A formal histological diagnosis is made from either a screening biopsy, such as rectal or abdominal fat biopsy, or from an affected organ, for example kidney, liver or nerve. Amyloid deposits stain with Congo red and produce red–green birefringence when viewed under cross-polarised light. Cardiac biopsy may be indicated when there is no suggestion of extra-cardiac amyloid or when the diagnosis is uncertain. In AL amyloid, serum and or urine electrophoresis and immunofixation will detect a monoclonal immunoglobulin in 80–90% of cases. The availability of techniques to estimate free light chains has revolutionised the diagnosis and management of AL amyloid disease. In cases where there remains doubt about amyloid fibril type, DNA analysis to exclude hereditary amyloidosis and even amyloid fibril protein sequencing may be required. A bone marrow biopsy should be performed to quantify the plasma cell population, exclude myeloma and also to stain for amyloid, which if present is strongly suggestive of AL type.
AL amyloidosis is the most commonly recognised form of amyloid in the UK. AL amyloid fibrils are derived from monoclonal immunoglobulin light chains produced by a plasma cell dyscrasia. While organ dysfunction is probably due, in the main, to the disruptive physical presence of amyloid deposits, there is good evidence that these light chains are inherently cytotoxic.5,6
AL amyloid presenting with heart failure has a very poor prognosis, with a median survival reported as low as four months.7 In the absence of treatment, the natural history of AL amyloidosis is that of a progressive and fatal disease within two years in about 80% of patients.8 The disease is usually renal or cardiac dominant in character with death an early outcome in the absence of treatment.7,9Table 2 illustrates the typical clinical features found in AL amyloid disease. A low or normal voltage ECG (figure 1) in the presence of apparent left ventricular ‘hypertrophy’ on echo (figure 2) is very suggestive of AL heart involvement, as are Q-waves without prior history of myocardial infarction. Additional electrocardiographic and echo features of AL amyloid heart involvement are shown in table 3 and figure 2.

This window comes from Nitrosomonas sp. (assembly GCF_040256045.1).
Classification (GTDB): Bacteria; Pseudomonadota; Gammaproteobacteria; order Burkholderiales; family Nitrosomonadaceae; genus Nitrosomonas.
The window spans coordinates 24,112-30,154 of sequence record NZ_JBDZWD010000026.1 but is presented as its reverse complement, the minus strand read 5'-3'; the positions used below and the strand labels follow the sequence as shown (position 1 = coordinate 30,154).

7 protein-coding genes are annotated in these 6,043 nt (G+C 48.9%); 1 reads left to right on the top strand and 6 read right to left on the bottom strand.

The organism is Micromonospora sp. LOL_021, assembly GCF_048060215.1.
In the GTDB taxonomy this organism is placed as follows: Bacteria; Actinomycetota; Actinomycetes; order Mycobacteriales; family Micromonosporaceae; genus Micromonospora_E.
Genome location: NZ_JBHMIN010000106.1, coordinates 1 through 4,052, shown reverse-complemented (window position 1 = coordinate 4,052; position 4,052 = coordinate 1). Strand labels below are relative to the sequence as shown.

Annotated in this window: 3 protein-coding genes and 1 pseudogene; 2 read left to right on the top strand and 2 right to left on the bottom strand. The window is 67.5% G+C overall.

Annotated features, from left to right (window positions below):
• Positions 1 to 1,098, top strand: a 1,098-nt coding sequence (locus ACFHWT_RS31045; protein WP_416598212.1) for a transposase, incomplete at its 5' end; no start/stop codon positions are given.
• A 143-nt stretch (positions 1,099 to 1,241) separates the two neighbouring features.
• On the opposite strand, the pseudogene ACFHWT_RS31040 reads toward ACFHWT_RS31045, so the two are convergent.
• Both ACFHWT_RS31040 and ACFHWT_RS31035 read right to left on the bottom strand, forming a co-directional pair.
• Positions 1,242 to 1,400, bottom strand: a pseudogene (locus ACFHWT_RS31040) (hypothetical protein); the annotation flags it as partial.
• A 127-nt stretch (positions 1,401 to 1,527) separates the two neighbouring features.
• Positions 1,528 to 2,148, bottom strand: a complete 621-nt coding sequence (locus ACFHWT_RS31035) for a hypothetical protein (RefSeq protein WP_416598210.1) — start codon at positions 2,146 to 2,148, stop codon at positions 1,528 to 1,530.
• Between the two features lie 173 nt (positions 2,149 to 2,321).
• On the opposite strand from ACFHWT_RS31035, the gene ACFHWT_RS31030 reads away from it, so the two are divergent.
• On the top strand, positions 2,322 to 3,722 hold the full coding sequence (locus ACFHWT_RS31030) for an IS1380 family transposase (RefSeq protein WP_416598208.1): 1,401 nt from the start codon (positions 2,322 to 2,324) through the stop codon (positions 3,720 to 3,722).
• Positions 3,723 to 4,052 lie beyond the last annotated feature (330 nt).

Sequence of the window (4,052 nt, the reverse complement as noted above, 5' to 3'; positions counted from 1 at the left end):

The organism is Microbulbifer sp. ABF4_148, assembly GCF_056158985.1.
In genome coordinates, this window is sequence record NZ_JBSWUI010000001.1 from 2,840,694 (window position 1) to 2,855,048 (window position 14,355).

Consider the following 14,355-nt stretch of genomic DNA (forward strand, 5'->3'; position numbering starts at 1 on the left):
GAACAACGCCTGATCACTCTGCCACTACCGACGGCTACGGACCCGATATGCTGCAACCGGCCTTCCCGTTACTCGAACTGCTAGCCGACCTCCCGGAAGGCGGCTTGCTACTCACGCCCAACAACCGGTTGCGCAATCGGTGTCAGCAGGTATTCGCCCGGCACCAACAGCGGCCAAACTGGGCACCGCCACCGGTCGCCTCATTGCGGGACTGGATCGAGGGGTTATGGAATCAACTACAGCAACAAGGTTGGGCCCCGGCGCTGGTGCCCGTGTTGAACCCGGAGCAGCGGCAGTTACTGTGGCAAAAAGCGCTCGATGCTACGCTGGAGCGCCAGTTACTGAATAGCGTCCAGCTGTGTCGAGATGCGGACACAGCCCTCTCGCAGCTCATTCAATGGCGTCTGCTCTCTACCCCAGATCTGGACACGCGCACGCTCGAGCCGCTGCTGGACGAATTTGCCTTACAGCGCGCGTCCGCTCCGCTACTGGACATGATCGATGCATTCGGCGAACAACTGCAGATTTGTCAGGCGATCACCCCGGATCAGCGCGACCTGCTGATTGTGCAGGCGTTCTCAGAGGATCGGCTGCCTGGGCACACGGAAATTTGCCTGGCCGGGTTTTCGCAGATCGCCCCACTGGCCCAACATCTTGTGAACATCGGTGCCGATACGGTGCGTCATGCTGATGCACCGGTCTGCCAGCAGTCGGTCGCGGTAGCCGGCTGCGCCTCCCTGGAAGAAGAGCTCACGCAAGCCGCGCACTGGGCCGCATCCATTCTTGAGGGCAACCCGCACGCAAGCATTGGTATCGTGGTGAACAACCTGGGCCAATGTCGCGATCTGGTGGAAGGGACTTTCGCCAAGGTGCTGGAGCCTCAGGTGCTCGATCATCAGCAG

Management of amyloid heart disease
Patients with AL (and non-AL) forms of cardiac involvement may benefit symptomatically from conventional heart failure therapies. Careful titration of diuretics remains the mainstay of management. Orthostatic hypotension may require support stockings and sometimes the use of fludrocortisone. The alpha agonist midodrine can be very effective as a pressor agent. Calcium channel blockers and beta blockers should be used with caution due to their negative inotropic effects. Reports suggest digoxin can bind to amyloid fibrils with increased toxicity, but judicious low-dose treatment can sometimes be beneficial. Permanent pacing, resynchronisation pacing and automatic implantable cardioverter defibrillator (AICD) implantation may prove useful in a small proportion of cases.
Specific management of AL amyloid
Treatment of AL amyloidosis comprises chemotherapy directed towards the underlying clonal plasma cell disease, with the objective of reducing production of amyloidogenic monoclonal immunoglobulin light chains. Combined oral melphalan and prednisolone is of proven but very modest benefit in AL amyloidosis10 and more dose-intensive regimens are now usually pursued. Recent British guidelines favour intermediate-dose chemotherapies, such as vincristine, adriamycin and dexamethasone (VAD) or monthly intravenous melphalan with dexamethasone.11
Chemotherapy that reduces circulating free immunoglobulin light chain (FLC) concentrations can greatly enhance survival.12,13 In a recent study, the five-year survival of AL patients was 88% in those with more than a 50% reduction in their FLC, compared to 39% in those whose FLC did not fall by half (p<0.0001).13
High-dose chemotherapy and autologous stem cell transplantation